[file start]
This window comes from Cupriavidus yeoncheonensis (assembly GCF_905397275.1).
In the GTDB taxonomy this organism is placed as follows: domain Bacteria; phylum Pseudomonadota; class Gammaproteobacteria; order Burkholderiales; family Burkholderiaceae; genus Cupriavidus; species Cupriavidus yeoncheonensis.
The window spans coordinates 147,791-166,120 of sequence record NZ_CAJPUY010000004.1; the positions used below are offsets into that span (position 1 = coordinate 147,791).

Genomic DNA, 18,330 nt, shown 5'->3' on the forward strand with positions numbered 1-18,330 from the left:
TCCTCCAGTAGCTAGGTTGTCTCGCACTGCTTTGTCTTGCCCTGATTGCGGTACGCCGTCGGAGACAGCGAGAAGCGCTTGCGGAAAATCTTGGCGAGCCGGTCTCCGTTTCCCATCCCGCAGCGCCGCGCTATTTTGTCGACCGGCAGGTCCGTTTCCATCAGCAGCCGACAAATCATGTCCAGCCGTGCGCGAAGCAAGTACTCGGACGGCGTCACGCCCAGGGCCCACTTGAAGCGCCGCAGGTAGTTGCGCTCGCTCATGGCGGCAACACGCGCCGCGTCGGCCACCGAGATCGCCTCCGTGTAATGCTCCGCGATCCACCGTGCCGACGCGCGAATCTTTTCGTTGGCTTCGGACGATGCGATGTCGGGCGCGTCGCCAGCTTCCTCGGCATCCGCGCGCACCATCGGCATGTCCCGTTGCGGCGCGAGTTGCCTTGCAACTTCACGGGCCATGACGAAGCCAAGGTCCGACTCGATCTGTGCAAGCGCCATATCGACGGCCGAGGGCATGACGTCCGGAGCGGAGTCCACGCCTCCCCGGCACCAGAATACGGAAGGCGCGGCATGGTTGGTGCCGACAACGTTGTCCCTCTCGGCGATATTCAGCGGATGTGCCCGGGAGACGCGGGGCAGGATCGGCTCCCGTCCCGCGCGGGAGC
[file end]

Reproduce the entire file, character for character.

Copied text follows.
This window comes from Cupriavidus yeoncheonensis (assembly GCF_905397275.1).
In the GTDB taxonomy this organism is placed as follows: domain Bacteria; phylum Pseudomonadota; class Gammaproteobacteria; order Burkholderiales; family Burkholderiaceae; genus Cupriavidus; species Cupriavidus yeoncheonensis.
The window spans coordinates 147,791-166,120 of sequence record NZ_CAJPUY010000004.1; the positions used below are offsets into that span (position 1 = coordinate 147,791).

Genomic DNA, 18,330 nt, shown 5'->3' on the forward strand with positions numbered 1-18,330 from the left:
TCCTCCAGTAGCTAGGTTGTCTCGCACTGCTTTGTCTTGCCCTGATTGCGGTACGCCGTCGGAGACAGCGAGAAGCGCTTGCGGAAAATCTTGGCGAGCCGGTCTCCGTTTCCCATCCCGCAGCGCCGCGCTATTTTGTCGACCGGCAGGTCCGTTTCCATCAGCAGCCGACAAATCATGTCCAGCCGTGCGCGAAGCAAGTACTCGGACGGCGTCACGCCCAGGGCCCACTTGAAGCGCCGCAGGTAGTTGCGCTCGCTCATGGCGGCAACACGCGCCGCGTCGGCCACCGAGATCGCCTCCGTGTAATGCTCCGCGATCCACCGTGCCGACGCGCGAATCTTTTCGTTGGCTTCGGACGATGCGATGTCGGGCGCGTCGCCAGCTTCCTCGGCATCCGCGCGCACCATCGGCATGTCCCGTTGCGGCGCGAGTTGCCTTGCAACTTCACGGGCCATGACGAAGCCAAGGTCCGACTCGATCTGTGCAAGCGCCATATCGACGGCCGAGGGCATGACGTCCGGAGCGGAGTCCACGCCTCCCCGGCACCAGAATACGGAAGGCGCGGCATGGTTGGTGCCGACAACGTTGTCCCTCTCGGCGATATTCAGCGGATGTGCCCGGGAGACGCGGGGCAGGATCGGCTCCCGTCCCGCGCGGGAGC